(Updated 1:02 p.m.) Connecticut lawmakers will return to the Capitol Monday afternoon to try and resolve the state’s estimated $467 million budget deficit.

While the legislature’s Democratic majority has yet to make anything official, sources say they will attempt to reduce the deficit by an estimated $111.8 million, but some quick math shows that number may be much lower. It looks like Democratic lawmakers are cutting about $12.4 million from the budget, sweeping about $23.15 million from special funds, and increasing revenue by about $80.4 million.

According to leaked documents, the delay in the scheduled reduction in the estate tax and an increase in federal reimbursements will bring in about $80.4 million in revenue.

Last week, Democratic lawmakers dismissed Rell’s mitigation plan saying it would cost the state 5,000 jobs, hurt municipalities, and increase health insurance payments for the poor and children.

Sources say Democratic lawmakers will take about $5 million from the Citizens Election Program, increase premium payments for some of the Husky B population, delay about $1 million in supportive housing starts, and take $2 million from Operation Fuel. The plan also restores about $10 million for stem cell research, while raiding $5 million from the Tobacco and Health Trust Fund. Most of the cuts to social services including the 5 percent reduction in Medicaid payments to doctors has also been restored. There is no borrowing included in the plan, but Democratic lawmakers may introduce a plan to bond $1 billion in debt service.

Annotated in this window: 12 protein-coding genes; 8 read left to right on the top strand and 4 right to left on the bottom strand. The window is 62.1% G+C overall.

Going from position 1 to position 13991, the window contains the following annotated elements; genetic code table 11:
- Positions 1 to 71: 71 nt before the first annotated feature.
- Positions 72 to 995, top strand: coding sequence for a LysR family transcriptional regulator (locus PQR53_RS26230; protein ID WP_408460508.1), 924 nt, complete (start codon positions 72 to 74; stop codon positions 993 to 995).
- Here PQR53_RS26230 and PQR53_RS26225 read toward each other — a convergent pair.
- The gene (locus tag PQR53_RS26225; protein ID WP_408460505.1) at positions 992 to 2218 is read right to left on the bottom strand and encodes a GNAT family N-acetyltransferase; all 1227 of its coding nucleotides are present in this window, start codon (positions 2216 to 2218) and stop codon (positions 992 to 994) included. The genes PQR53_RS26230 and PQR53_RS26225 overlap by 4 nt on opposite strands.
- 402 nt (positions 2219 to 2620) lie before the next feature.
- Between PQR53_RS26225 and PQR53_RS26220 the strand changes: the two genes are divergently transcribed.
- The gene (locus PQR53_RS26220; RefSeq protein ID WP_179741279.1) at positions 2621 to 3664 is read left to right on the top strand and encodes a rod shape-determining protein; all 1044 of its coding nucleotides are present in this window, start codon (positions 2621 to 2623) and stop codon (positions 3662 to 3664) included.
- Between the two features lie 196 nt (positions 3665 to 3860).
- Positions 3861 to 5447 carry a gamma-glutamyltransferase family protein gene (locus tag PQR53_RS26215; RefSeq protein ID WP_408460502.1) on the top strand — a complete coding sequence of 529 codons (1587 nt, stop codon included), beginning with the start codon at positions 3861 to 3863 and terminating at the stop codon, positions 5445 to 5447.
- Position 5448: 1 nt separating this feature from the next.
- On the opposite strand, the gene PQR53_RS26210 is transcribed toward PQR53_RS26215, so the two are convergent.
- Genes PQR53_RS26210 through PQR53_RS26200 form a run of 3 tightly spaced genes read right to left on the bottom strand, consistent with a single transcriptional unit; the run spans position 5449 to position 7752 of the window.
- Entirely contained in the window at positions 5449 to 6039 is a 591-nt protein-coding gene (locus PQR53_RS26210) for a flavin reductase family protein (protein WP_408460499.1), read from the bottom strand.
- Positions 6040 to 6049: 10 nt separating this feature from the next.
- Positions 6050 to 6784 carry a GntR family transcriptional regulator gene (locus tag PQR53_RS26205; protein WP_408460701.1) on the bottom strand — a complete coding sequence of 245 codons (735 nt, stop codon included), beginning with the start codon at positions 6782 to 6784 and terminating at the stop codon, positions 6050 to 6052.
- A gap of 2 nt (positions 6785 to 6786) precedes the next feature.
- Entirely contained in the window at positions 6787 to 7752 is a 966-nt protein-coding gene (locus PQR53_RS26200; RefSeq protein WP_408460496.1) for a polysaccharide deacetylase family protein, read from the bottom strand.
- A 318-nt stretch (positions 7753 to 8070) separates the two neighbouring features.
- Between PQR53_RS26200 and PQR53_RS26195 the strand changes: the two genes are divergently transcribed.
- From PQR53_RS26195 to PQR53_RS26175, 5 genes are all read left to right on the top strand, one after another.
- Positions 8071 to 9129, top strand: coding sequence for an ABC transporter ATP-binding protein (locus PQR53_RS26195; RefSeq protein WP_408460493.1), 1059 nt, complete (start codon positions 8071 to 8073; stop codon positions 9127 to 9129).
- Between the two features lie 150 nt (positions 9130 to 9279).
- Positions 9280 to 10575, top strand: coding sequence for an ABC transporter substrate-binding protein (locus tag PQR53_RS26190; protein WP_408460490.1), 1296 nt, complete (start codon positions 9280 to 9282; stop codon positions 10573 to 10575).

But it‘s unclear if Rell will be on board with the proposals.

“And when lawmakers do act, they must eliminate the deficit through real, lasting and achievable reductions in state spending,” Rell said last week. “I will not sign any legislation that attempts to reduce the deficit by increasing taxes or additional borrowing.”